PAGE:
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I have a driving license from CT (Connecticut), and a vehicle registered with my name in OR (Oregon).

So Can I drive in OR with my CT Driving License? And for how long I can drive?

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3 Answers

up vote 20 down vote accepted

You can drive in any US state with a drivers license from any other US state.

However, if your residence is no longer in CT, then you must get an OR driver's license. You can read the address FAQ on the OR DOT site, but basically it says if you change your residence, you need to change your address with the DMV.

As long as you are in OR temporarily (there's no good definition for temporarily, so it's mostly up to you) then sure, use your CT license.

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In some jurisdictions I have found what it means to be a resident of a particular state is not obviously defined. In Australia where we have a comparable system I found this did not depend on how much time you spent in the new state but registering to vote did make you a resident of the new state. If you are planning to spend a long period in Washington you might want to see how these things work in that area. In Australia for instance the consequences can include legally being regarded as driving without a licence. –  hippietrail Mar 15 '12 at 8:34
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You can drive in Oregon with a CT license. That is the easy part.

If you change your state of residence, most states require that you change your license.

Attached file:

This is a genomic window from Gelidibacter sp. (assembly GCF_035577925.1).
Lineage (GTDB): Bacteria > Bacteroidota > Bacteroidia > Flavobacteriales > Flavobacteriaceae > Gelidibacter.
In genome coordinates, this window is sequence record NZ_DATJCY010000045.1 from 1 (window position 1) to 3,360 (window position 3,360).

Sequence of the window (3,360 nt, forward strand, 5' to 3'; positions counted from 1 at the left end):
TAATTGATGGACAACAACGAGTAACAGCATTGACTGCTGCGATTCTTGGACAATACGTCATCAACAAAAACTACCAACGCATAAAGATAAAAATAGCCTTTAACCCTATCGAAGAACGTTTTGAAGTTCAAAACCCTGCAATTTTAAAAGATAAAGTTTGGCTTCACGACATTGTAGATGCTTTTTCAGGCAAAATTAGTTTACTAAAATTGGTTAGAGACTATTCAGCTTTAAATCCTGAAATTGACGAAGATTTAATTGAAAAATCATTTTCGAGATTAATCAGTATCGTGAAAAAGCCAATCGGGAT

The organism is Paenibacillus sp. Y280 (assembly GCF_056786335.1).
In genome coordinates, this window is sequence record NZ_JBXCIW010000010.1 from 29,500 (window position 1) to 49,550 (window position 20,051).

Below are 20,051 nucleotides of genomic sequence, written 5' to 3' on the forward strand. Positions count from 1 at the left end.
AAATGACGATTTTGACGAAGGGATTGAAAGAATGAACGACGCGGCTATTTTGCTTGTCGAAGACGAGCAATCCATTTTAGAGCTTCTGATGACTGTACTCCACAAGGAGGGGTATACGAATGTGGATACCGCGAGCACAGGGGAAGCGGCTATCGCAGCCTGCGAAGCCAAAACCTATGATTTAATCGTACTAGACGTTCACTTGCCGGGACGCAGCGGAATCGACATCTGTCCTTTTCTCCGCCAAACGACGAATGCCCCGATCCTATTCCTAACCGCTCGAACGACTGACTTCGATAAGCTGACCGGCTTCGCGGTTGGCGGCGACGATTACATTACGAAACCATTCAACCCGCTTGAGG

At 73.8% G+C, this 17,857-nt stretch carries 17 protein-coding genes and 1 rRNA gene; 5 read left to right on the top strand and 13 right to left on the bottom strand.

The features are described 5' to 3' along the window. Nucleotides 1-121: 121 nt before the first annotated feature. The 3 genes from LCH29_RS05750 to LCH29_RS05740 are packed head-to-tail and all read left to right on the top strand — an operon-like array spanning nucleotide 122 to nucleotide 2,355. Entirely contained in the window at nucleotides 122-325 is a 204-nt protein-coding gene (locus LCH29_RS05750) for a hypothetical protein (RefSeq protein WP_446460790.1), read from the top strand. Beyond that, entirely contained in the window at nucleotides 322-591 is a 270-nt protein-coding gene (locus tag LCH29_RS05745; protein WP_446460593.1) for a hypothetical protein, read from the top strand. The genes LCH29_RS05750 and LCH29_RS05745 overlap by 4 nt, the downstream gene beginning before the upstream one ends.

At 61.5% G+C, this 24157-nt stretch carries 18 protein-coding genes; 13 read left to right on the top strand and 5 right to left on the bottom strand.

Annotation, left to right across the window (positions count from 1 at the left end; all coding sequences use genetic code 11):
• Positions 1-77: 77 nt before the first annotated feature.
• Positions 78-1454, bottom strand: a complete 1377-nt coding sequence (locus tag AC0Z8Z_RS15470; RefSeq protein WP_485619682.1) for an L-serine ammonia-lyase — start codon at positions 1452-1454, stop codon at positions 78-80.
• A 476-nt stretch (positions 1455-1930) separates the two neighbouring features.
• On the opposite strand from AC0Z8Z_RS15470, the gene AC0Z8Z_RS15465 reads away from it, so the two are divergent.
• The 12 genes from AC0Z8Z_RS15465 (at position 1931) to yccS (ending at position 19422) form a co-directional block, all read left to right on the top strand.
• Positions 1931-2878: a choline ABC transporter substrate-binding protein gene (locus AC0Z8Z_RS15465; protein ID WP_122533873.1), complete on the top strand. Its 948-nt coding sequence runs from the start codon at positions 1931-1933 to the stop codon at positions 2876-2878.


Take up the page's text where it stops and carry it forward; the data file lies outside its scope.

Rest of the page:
Since you have registered your vehicle in Oregon, and not CT, the Oregon DMV (and any police officers you happen to meet) may wonder whether you are really a CT resident.

This may be helpful, too: http://www.oregon.gov/ODOT/DMV/driverid/residency.shtml

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From Article 4, Section 1 of the United States Constitution:

Full Faith and Credit shall be given in each State to the public Acts, Records, and judicial Proceedings of every other State.

This means that documents issued in one state will work in any other, including drivers licenses. As others have said, if you move, you'll need to update, but this is the legal justification for why your driver's license, passport, diplomas, unemployment benefits, etc... all work in every state of the Union.

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This is really a comment to AffableGeek's answer, but I guess I can't post a comment here as it's my first visit to this site. Your answer is true, but don't take it too literally. Documents from one state are only valid in another state to the extent that they conform with local law, and in some cases, to the extent that the states have an agreement. For example, I have a license to carry a concealed weapon in Michigan. Many other states recognize this licesne, but, for example, Maryland does not. If I carried a concealed weapon in Maryland I could be convicted of a felony (assuming they caug –  Mark Daniel Johansen Jul 12 '12 at 20:37
    
@MarkDanielJohansen - moved your answer into a comment, since that appears to be your original intent. –  Mark Mayo Jul 12 '12 at 20:44
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